Shin Megami Tensei: Persona – Staff Review

The early PSOne game Revelations: Persona is widely considered to be the victim of one of the biggest localization hack jobs of all time. Besides a lackluster translation filled with poorly conceived attempts at mythological nomenclature, the localization team saw fit to fiddle with the game’s balance, alter character art in order to make the cast appear more western, and even remove whole sections of the game for no readily apparent reason. And so when a PSP port-slash-remake was announced, there was a great sigh of relief in the Western Hemisphere. And, thankfully, Shin Megami Tensei: Persona does indeed improve vastly on the localization of the original game. Unfortunately, with a poorly executed plot, badly balanced combat system, and a mishmash of aesthetic elements, the game lying hidden underneath the piles of meddling heaped on Revelations: Persona isn’t exactly a diamond in the rough.

The game begins with a small group of high school kids playing at a Bloody Mary-style summoning ritual called, ironically enough, Persona. After the ritual succeeds, knocking the group unconscious, they are visited by a mysterious figure who calls himself Philemon. Philemon grants the group the ability to use Personas, a power which is quickly in great demand as their hometown is suddenly and mysteriously walled off from the rest of the world by a strange glowing curtain. They’ll have to contend with corrupt corporations, an alternate world, and a couple of creepy little girls in order to save their hometown.

Persona PSP's automap is extremely useful, but the dungeons still think you're flying blind.
Persona PSP’s automap is extremely useful, but the dungeons still think you’re flying blind.

The overarching plot deals mostly with themes of duality, which is an odd choice for the Shin Megami Tensei series, which usually brands its characters with various levels of moral ambiguity. Given that the game deals with the idea of another self, though, it’s an understandable choice. Unfortunately, the concept is handled a little ham-fistedly, with a rather obvious conflict of good versus evil undermining the more subtle characterization often brought by shades of grey. The events of the story tend to feel a little forced, and the relative lack of character development is a bit of an issue. On the whole, the story isn’t terrible, but neither is it particularly subtle, and it tends to wield the huge blunt axe of moralizing a bit too much.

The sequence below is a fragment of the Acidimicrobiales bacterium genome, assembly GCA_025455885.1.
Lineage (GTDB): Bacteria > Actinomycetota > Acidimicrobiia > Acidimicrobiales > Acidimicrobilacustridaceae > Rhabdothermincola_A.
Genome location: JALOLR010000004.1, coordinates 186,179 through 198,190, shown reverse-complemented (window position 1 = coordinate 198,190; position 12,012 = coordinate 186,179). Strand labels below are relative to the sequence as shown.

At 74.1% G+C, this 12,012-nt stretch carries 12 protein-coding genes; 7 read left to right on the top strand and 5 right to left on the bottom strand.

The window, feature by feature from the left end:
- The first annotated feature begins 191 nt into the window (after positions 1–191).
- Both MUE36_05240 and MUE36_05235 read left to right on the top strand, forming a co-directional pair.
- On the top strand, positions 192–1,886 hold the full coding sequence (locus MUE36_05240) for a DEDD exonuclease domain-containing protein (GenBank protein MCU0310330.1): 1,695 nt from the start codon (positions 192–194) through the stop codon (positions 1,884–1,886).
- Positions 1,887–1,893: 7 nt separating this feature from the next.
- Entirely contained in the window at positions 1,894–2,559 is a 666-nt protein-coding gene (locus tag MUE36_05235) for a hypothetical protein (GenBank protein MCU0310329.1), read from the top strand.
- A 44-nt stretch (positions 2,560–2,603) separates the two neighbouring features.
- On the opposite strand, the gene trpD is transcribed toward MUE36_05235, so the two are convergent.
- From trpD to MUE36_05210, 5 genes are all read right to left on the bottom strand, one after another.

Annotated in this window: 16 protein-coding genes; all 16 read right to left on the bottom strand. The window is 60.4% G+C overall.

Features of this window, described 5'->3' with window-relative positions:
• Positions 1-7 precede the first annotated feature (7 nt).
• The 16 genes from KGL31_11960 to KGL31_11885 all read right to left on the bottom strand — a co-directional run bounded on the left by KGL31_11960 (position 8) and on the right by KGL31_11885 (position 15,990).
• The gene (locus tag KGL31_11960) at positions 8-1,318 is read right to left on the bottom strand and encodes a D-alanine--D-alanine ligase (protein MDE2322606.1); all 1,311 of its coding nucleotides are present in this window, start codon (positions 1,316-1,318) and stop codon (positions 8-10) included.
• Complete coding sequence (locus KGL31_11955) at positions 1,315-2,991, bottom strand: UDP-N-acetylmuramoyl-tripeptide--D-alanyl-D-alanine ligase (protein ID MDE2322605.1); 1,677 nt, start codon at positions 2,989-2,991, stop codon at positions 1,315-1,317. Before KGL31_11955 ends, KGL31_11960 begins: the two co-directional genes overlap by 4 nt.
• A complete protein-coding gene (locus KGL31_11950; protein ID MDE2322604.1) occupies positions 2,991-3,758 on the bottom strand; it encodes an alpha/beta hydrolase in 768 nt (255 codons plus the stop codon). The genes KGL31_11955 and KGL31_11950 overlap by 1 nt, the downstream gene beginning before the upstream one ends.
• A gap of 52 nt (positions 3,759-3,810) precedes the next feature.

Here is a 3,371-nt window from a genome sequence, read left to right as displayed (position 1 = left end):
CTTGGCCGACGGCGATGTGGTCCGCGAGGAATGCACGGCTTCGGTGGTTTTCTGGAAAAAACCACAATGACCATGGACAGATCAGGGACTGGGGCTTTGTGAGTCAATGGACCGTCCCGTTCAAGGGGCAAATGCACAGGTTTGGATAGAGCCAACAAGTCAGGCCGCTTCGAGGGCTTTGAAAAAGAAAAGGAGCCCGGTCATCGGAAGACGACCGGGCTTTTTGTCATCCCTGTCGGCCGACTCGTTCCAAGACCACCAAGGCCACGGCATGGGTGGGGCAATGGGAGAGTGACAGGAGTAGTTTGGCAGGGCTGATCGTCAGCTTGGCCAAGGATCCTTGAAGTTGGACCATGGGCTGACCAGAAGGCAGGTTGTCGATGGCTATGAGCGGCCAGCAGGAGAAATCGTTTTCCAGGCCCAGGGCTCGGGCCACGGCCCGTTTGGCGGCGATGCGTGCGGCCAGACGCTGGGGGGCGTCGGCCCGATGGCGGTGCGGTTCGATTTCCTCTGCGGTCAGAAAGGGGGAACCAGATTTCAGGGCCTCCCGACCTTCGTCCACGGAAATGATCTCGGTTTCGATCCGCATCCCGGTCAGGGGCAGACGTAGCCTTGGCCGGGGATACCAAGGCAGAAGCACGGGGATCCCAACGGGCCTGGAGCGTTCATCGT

The combat system is an unusual combination of the turn-based, elementally focused combat that the Shin Megami Tensei series is known for, with the placement and area of effect attacks of a TRPG. Battle itself takes place on a grid, which is divided into the player’s half and the enemy’s half, with the area of effects of attacks stretching into the other side’s field of battle. The player can set up formations before battle and switch between them in combat, and modify those formations manually during combat.

A big problem with the focus on elemental weaknesses is that the Analyze feature doesn’t handle the huge variety of elementals present in Persona PSP very well, to the point where the feature is so inaccurate that it’s frequently misleading. For example, in one of the dungeons midway through the game, there are several monsters which the Analyze feature will say are weak against gunfire. However, what it neglects to mention is that different kinds of guns are in fact different elementals unto themselves, leaving the player to fumble around trying to figure out which of the four Gun types Analyze was actually referring to. Now, on the one hand, providing a reference without giving the player a gold-plated neon pointing finger from God isn’t necessarily a bad thing, but given that Analyze gives direct answers to most elemental weaknesses, the occasional inaccuracy stands out more as an error than an intentional design choice.

Persona PSP‘s biggest balance problem isn’t the inaccurate Analyze feature, however, but rather the way in which it distributes experience points. In a nutshell, characters are awarded EXP based on how much damage they deal in combat. Besides the fact that this makes it exceptionally difficult to use any defensively-minded Persona without falling behind in levels, this setup makes it practically inevitable that one character will become absurdly overleveled while the rest of the party suffers from EXP starvation. This is thanks in large part to the game’s focus on elemental properties, since equipping one character with a Persona that is particularly effective for an area means they’ll be getting the lion’s share of EXP from that area. Now, a player could simply equip lower leveled characters with especially effective Persona for each area, basically dictating who gets the most EXP from an area, but this requires intimate knowledge of each area before going in. Players going through the game for the first time are likely to get stuck with one or two Supermen, backed up by three Lois Lanes.